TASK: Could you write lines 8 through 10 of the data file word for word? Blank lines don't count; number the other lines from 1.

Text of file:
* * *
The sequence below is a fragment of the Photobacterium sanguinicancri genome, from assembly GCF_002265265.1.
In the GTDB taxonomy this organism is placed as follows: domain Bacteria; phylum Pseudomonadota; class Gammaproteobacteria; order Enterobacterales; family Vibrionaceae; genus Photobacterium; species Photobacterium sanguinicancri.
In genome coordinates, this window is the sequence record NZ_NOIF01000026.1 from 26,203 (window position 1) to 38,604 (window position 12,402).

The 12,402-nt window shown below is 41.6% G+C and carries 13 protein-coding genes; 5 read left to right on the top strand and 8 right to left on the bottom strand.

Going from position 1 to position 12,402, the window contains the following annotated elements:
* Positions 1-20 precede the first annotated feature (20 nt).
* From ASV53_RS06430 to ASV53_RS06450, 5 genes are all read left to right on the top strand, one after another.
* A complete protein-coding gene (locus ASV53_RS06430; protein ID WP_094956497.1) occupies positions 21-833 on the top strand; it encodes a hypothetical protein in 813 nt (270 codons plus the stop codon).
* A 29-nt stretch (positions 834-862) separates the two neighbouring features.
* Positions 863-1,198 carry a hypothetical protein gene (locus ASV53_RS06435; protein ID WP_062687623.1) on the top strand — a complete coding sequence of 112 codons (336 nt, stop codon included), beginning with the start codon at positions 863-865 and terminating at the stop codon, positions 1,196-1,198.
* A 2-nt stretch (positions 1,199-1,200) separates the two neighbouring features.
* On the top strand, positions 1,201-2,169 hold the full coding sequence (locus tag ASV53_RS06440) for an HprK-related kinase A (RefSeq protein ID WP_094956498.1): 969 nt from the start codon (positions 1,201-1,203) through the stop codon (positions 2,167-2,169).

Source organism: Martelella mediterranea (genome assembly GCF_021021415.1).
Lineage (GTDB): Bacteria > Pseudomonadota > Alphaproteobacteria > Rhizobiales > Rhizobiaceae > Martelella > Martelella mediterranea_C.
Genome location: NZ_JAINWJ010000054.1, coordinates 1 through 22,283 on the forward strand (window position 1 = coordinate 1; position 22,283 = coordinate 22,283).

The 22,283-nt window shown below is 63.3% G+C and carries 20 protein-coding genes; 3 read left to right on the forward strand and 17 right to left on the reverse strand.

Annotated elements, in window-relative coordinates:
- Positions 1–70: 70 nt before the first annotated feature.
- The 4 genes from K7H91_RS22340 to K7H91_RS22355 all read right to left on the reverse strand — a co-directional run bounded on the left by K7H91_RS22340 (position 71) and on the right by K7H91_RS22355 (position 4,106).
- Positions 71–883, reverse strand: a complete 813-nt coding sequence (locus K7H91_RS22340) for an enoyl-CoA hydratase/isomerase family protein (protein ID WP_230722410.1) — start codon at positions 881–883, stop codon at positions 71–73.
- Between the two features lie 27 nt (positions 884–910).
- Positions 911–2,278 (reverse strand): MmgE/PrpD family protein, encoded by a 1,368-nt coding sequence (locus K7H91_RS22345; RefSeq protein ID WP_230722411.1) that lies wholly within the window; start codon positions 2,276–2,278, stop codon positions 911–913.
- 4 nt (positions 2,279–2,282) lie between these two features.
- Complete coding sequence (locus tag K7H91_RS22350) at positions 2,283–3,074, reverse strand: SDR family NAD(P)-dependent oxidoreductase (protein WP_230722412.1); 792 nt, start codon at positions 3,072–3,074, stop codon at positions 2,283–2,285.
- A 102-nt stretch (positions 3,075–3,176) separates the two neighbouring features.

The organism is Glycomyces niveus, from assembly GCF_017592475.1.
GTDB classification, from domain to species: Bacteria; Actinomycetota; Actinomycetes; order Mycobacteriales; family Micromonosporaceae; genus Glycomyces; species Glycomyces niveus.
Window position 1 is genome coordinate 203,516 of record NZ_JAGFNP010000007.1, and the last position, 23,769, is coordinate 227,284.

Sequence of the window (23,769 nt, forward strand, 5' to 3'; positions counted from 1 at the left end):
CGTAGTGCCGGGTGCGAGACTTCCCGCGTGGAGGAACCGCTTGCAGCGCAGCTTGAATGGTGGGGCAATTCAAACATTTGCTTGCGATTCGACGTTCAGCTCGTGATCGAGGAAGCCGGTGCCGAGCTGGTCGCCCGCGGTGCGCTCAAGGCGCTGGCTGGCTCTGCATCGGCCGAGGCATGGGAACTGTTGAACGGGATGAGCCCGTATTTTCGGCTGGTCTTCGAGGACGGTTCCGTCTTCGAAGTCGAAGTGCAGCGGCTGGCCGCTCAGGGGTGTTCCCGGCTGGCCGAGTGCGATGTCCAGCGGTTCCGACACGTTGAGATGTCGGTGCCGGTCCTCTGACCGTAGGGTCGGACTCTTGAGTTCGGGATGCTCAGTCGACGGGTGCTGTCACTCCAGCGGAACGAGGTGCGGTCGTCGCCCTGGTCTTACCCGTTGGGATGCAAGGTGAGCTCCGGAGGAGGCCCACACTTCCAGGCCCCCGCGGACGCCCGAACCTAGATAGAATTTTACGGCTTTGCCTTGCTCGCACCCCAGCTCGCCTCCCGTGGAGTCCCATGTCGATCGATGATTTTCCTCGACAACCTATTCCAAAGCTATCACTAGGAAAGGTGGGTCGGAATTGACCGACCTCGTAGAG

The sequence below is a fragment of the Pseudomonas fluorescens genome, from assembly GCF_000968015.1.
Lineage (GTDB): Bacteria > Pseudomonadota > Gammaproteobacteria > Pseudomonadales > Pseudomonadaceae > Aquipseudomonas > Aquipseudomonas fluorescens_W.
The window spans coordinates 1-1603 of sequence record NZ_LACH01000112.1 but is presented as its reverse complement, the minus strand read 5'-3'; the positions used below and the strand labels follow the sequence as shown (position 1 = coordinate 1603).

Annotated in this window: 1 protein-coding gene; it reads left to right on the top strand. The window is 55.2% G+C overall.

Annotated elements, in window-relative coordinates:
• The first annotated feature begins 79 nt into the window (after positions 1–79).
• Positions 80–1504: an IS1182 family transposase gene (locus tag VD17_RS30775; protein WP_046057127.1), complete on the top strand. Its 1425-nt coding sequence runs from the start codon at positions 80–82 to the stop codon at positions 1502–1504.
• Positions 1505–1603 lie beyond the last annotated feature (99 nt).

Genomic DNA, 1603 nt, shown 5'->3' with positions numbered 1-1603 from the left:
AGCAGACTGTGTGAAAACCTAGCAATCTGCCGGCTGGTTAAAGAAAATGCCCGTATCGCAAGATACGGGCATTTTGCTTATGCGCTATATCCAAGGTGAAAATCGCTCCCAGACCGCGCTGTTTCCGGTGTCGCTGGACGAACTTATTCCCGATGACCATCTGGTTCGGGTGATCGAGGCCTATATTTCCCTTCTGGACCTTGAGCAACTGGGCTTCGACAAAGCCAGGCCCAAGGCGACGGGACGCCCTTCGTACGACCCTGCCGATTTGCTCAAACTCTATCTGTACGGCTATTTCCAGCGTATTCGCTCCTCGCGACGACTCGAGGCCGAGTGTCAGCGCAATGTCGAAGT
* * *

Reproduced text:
* A complete protein-coding gene (locus ASV53_RS06430; protein ID WP_094956497.1) occupies positions 21-833 on the top strand; it encodes a hypothetical protein in 813 nt (270 codons plus the stop codon).
* A 29-nt stretch (positions 834-862) separates the two neighbouring features.
* Positions 863-1,198 carry a hypothetical protein gene (locus ASV53_RS06435; protein ID WP_062687623.1) on the top strand — a complete coding sequence of 112 codons (336 nt, stop codon included), beginning with the start codon at positions 863-865 and terminating at the stop codon, positions 1,196-1,198.